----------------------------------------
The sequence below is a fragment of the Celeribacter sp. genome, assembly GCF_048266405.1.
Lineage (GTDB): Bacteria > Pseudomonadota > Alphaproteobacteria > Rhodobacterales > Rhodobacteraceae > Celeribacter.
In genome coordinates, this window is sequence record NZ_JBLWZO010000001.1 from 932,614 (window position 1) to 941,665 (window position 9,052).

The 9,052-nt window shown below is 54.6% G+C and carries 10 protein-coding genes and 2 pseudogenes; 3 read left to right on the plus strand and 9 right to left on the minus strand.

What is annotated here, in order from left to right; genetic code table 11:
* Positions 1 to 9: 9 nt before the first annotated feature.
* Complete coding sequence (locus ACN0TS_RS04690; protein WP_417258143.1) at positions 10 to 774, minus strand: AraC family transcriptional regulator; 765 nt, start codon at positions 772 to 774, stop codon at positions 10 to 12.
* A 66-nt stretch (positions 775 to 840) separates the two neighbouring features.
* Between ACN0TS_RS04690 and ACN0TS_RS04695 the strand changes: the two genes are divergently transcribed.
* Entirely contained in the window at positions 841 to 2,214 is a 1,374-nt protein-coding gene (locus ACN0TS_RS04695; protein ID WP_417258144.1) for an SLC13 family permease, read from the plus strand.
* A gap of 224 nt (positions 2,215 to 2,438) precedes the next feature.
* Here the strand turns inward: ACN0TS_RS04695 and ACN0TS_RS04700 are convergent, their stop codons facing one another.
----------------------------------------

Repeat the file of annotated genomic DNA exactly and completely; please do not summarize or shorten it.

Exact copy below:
The sequence below is a fragment of the Celeribacter sp. genome, assembly GCF_048266405.1.
Lineage (GTDB): Bacteria > Pseudomonadota > Alphaproteobacteria > Rhodobacterales > Rhodobacteraceae > Celeribacter.
In genome coordinates, this window is sequence record NZ_JBLWZO010000001.1 from 932,614 (window position 1) to 941,665 (window position 9,052).

The 9,052-nt window shown below is 54.6% G+C and carries 10 protein-coding genes and 2 pseudogenes; 3 read left to right on the plus strand and 9 right to left on the minus strand.

What is annotated here, in order from left to right; genetic code table 11:
* Positions 1 to 9: 9 nt before the first annotated feature.
* Complete coding sequence (locus ACN0TS_RS04690; protein WP_417258143.1) at positions 10 to 774, minus strand: AraC family transcriptional regulator; 765 nt, start codon at positions 772 to 774, stop codon at positions 10 to 12.
* A 66-nt stretch (positions 775 to 840) separates the two neighbouring features.
* Between ACN0TS_RS04690 and ACN0TS_RS04695 the strand changes: the two genes are divergently transcribed.
* Entirely contained in the window at positions 841 to 2,214 is a 1,374-nt protein-coding gene (locus ACN0TS_RS04695; protein ID WP_417258144.1) for an SLC13 family permease, read from the plus strand.
* A gap of 224 nt (positions 2,215 to 2,438) precedes the next feature.
* Here the strand turns inward: ACN0TS_RS04695 and ACN0TS_RS04700 are convergent, their stop codons facing one another.